- 72,000 additional U.S. government-owned doses were requested by HHS’s Biomedical Advance Research and Development Authority (BARDA) from the JYNNEOS manufacturer Bavarian Nordic – 36,000 on May 20 (within two days of the first confirmed case) and another 36,000 on June 10.
- 300,000 filled and finished government-owned doses were ordered to be shipped in June from Bavarian Nordic’s facility in Denmark.
- 500,000 additional doses were ordered by BARDA to be produced from government-owned bulk material in June.
- 786,000 additional government-owned doses were physically inspected in Denmark during the week of July 4 and prepared for shipment and deployment by the end of the month. This inspection occurred months ahead of schedule because the Food and Drug Administration (FDA) expedited the application and necessary inspection – which were previously planned for Fall 2022 – soon after it learned of the first monkeypox case in the U.S.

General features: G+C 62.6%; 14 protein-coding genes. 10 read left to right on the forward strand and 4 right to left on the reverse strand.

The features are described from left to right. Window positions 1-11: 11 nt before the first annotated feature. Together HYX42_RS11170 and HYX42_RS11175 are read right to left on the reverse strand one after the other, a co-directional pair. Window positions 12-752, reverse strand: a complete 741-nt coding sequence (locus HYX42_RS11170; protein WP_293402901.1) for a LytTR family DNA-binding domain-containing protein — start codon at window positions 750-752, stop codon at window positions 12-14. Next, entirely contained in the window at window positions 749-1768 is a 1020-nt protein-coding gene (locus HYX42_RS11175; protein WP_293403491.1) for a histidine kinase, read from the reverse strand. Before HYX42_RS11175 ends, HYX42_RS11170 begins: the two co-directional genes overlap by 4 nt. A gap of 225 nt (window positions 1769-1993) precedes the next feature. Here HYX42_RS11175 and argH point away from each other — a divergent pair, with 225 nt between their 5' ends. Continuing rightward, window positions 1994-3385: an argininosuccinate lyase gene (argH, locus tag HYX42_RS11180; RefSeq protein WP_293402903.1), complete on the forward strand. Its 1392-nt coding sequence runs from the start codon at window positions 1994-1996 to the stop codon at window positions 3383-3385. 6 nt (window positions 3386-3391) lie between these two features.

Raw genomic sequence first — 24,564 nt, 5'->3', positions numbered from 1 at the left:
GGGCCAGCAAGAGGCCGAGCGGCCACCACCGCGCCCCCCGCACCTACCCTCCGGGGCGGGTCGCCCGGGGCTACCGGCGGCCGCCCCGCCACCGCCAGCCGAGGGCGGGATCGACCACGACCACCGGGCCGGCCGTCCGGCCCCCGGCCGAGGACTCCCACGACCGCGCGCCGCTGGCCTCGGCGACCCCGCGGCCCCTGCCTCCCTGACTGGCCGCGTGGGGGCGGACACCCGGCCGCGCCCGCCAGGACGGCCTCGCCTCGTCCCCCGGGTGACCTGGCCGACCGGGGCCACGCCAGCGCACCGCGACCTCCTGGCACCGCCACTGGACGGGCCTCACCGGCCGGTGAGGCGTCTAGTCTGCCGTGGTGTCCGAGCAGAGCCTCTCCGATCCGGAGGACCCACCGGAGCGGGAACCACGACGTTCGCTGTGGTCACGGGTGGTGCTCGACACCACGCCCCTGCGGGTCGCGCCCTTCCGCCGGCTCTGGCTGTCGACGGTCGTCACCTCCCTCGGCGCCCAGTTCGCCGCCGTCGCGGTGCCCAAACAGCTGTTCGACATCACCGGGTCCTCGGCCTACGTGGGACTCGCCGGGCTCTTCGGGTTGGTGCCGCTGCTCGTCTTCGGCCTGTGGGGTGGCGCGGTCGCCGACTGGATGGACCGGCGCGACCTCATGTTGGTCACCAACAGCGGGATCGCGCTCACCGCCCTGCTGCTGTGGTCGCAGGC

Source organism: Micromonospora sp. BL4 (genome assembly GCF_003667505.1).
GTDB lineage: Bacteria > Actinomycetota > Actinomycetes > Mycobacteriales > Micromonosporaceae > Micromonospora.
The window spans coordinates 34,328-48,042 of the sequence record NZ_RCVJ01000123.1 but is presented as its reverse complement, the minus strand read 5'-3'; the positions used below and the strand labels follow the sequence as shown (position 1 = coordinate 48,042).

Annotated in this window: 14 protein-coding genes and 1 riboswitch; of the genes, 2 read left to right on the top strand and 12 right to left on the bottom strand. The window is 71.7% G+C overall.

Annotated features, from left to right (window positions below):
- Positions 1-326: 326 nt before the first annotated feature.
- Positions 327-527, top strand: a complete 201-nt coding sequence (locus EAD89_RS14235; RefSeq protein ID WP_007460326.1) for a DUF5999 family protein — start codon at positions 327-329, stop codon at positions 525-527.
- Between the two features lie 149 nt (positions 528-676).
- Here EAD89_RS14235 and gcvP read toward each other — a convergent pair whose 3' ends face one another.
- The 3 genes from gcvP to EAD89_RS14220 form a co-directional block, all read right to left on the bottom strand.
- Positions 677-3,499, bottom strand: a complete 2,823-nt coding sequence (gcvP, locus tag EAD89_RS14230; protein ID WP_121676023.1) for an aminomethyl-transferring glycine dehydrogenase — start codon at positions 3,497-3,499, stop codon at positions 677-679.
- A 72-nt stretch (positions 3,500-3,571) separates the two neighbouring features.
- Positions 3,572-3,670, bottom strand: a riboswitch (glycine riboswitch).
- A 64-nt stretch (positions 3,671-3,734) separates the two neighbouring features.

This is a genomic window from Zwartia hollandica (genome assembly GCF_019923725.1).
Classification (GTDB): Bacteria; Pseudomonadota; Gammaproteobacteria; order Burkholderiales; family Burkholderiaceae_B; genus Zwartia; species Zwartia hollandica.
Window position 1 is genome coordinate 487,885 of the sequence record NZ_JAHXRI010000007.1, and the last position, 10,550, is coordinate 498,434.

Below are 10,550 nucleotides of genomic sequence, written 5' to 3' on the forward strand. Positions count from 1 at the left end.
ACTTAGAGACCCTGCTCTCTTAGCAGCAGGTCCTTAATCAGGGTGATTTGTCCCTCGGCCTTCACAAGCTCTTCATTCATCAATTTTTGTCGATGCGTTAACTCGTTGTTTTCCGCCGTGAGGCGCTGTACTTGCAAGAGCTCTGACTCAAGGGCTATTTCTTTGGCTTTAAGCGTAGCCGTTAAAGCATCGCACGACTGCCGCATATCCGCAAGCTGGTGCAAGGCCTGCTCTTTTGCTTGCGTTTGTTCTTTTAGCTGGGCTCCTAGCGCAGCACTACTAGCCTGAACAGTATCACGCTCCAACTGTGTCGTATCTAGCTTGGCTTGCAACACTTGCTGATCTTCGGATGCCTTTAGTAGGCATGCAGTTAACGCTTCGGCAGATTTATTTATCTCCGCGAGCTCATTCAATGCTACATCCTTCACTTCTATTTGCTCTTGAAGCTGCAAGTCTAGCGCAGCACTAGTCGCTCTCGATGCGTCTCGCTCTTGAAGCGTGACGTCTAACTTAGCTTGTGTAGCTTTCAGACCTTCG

- 5 million additional vaccine doses have been ordered by BARDA since the start of the outbreak, bringing the total available supply to 6.9 million, with deliveries continuing through mid-2023.
- The Federal government was able to provide and secure vaccines and treatments that offer protection against monkeypox because of strategic investments in preparing for a smallpox incident that have been made by the HHS Office of the Assistant Secretary for Preparedness and Response’s (ASPR), through the Biomedical Advance Research and Development Authority (BARDA) and the Strategic National Stockpile (SNS), made prior to the current monkeypox outbreak to prepare for a smallpox incident. These investments include BARDA support for the development of the JYNNEOS vaccine.
- Increasing available testing through commercial labs: Due to prompt Federal action, testing capacity has also rapidly increased from 6,000 tests per week at the beginning of the outbreak to up to 80,000 tests per week today.